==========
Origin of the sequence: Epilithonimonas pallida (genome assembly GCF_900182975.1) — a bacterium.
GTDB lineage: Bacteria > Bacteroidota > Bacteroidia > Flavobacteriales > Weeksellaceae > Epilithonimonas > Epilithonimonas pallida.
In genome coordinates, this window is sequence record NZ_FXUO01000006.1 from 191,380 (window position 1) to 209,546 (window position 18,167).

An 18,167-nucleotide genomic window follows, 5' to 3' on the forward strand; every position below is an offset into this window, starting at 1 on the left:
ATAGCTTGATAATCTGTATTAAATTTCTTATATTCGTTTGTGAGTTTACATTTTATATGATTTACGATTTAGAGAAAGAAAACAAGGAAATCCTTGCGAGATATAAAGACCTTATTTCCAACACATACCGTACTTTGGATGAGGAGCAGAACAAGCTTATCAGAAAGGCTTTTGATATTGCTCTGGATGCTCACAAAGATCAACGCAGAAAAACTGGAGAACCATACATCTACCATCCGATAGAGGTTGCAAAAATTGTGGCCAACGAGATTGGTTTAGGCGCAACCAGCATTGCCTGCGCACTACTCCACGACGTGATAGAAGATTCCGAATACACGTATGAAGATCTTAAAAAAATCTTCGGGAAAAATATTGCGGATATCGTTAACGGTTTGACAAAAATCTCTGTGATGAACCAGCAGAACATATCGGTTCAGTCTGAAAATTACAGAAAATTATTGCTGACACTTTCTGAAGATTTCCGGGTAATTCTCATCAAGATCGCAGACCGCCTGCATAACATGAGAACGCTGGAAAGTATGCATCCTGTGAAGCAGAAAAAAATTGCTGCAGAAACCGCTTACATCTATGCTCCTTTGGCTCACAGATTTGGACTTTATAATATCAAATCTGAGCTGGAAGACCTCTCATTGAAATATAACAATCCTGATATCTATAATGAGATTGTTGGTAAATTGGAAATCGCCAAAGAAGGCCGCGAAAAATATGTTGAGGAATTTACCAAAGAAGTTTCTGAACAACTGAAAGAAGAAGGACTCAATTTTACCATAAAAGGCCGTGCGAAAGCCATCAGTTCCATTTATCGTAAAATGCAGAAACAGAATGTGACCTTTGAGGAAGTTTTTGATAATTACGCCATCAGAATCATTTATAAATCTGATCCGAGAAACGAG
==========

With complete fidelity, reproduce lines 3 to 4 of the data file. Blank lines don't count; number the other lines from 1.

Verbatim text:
In genome coordinates, this window is sequence record NZ_FXUO01000006.1 from 191,380 (window position 1) to 209,546 (window position 18,167).

An 18,167-nucleotide genomic window follows, 5' to 3' on the forward strand; every position below is an offset into this window, starting at 1 on the left: